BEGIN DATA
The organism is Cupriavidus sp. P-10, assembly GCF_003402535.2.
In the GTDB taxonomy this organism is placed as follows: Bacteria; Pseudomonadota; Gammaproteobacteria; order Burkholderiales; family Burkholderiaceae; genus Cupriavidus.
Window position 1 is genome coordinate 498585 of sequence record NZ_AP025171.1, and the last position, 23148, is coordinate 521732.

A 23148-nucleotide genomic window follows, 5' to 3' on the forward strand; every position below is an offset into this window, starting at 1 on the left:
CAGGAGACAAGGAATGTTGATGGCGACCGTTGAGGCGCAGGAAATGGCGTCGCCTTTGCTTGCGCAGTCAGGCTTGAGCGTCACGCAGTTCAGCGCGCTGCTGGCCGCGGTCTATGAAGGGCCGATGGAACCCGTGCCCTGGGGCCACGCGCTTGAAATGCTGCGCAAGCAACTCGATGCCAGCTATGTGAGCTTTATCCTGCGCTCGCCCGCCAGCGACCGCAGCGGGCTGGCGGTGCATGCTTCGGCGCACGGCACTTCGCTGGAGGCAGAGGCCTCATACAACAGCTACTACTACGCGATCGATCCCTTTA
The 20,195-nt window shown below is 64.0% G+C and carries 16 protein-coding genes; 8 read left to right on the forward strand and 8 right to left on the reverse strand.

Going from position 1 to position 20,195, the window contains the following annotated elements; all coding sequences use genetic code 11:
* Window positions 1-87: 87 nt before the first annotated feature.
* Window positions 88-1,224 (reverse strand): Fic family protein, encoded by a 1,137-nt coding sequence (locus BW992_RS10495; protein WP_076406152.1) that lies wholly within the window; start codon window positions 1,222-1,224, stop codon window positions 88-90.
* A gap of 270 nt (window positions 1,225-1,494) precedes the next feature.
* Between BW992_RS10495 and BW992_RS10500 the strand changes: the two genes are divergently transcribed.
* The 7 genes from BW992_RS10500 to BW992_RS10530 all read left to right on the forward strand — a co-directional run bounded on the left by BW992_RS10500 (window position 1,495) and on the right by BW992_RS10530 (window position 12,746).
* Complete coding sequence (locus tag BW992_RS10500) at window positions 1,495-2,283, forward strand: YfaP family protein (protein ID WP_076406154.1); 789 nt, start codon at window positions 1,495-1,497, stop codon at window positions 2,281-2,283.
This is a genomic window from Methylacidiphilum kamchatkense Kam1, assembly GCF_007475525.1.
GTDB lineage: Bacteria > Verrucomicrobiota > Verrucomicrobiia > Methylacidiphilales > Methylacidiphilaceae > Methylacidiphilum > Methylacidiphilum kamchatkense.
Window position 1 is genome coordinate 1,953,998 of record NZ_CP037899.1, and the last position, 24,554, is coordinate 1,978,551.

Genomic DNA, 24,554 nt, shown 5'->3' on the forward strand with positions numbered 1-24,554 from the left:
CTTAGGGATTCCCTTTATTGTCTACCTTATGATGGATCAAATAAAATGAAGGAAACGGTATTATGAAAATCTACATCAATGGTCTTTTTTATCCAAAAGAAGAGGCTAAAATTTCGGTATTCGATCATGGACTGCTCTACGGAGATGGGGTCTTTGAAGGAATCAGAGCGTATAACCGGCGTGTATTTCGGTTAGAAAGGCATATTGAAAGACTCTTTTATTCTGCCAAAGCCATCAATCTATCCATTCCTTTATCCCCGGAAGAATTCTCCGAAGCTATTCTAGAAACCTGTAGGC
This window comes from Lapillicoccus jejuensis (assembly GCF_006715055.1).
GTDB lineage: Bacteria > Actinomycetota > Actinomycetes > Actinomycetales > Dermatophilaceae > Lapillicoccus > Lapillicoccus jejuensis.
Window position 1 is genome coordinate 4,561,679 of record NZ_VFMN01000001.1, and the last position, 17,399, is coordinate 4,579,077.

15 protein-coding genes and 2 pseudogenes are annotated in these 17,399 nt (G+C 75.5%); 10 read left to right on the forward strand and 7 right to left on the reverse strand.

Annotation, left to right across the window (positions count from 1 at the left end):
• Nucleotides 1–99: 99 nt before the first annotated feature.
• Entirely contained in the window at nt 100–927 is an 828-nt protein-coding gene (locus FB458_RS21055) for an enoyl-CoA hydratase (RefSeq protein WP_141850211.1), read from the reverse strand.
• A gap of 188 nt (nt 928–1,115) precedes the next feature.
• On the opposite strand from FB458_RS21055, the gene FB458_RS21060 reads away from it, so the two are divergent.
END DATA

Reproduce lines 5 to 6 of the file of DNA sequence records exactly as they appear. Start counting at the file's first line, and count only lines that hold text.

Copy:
CAGGAGACAAGGAATGTTGATGGCGACCGTTGAGGCGCAGGAAATGGCGTCGCCTTTGCTTGCGCAGTCAGGCTTGAGCGTCACGCAGTTCAGCGCGCTGCTGGCCGCGGTCTATGAAGGGCCGATGGAACCCGTGCCCTGGGGCCACGCGCTTGAAATGCTGCGCAAGCAACTCGATGCCAGCTATGTGAGCTTTATCCTGCGCTCGCCCGCCAGCGACCGCAGCGGGCTGGCGGTGCATGCTTCGGCGCACGGCACTTCGCTGGAGGCAGAGGCCTCATACAACAGCTACTACTACGCGATCGATCCCTTTA
The 20,195-nt window shown below is 64.0% G+C and carries 16 protein-coding genes; 8 read left to right on the forward strand and 8 right to left on the reverse strand.